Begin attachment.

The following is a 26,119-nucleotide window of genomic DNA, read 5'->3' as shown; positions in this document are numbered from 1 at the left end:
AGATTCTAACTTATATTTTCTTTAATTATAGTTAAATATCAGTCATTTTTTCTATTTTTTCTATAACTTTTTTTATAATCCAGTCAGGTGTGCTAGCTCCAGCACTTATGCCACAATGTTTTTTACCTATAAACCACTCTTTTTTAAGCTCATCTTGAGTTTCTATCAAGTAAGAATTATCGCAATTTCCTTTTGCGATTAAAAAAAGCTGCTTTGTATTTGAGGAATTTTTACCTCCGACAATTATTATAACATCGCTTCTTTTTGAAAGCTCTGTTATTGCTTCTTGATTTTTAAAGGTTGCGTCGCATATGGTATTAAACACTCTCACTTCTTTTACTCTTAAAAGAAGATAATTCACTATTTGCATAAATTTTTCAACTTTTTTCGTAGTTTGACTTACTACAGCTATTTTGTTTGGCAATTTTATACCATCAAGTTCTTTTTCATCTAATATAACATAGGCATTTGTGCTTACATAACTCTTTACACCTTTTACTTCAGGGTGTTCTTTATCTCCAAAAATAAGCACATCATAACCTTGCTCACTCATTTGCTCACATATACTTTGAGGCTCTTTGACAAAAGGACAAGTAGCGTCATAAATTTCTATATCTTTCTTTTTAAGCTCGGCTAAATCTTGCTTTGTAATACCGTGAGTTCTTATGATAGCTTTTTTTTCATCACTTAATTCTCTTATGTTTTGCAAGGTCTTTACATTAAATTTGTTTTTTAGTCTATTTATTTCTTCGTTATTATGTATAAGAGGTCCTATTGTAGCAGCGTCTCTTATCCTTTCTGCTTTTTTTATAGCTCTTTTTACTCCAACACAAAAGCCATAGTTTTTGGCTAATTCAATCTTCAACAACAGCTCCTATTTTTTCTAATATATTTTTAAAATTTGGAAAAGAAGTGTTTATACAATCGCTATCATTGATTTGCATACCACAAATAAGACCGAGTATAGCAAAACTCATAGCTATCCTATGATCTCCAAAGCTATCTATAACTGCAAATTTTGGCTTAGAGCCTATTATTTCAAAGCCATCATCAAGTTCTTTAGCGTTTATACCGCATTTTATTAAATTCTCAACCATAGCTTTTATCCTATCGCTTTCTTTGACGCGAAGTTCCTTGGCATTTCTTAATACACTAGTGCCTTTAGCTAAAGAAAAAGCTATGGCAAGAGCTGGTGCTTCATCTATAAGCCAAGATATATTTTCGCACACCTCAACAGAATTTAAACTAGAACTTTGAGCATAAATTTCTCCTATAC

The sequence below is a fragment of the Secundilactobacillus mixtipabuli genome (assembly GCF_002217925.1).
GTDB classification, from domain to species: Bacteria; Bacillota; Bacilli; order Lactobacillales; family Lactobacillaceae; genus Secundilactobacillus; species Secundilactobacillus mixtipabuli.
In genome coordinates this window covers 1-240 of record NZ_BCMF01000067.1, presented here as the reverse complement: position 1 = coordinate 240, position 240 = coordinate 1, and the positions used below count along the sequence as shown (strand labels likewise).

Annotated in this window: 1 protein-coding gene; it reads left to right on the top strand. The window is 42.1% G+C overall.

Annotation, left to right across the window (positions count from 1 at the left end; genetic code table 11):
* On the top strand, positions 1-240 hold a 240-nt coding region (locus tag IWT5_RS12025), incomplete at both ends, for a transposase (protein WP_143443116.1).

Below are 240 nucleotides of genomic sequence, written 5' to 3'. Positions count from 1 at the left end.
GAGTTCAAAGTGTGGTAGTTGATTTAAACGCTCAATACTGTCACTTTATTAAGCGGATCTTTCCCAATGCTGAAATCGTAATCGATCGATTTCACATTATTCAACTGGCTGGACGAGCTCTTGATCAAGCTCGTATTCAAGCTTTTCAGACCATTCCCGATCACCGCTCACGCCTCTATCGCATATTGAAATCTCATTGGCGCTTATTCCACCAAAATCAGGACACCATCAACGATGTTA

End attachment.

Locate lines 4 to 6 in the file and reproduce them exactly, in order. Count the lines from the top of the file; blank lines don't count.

GTDB classification, from domain to species: Bacteria; Bacillota; Bacilli; order Lactobacillales; family Lactobacillaceae; genus Secundilactobacillus; species Secundilactobacillus mixtipabuli.
In genome coordinates this window covers 1-240 of record NZ_BCMF01000067.1, presented here as the reverse complement: position 1 = coordinate 240, position 240 = coordinate 1, and the positions used below count along the sequence as shown (strand labels likewise).

Annotated in this window: 1 protein-coding gene; it reads left to right on the top strand. The window is 42.1% G+C overall.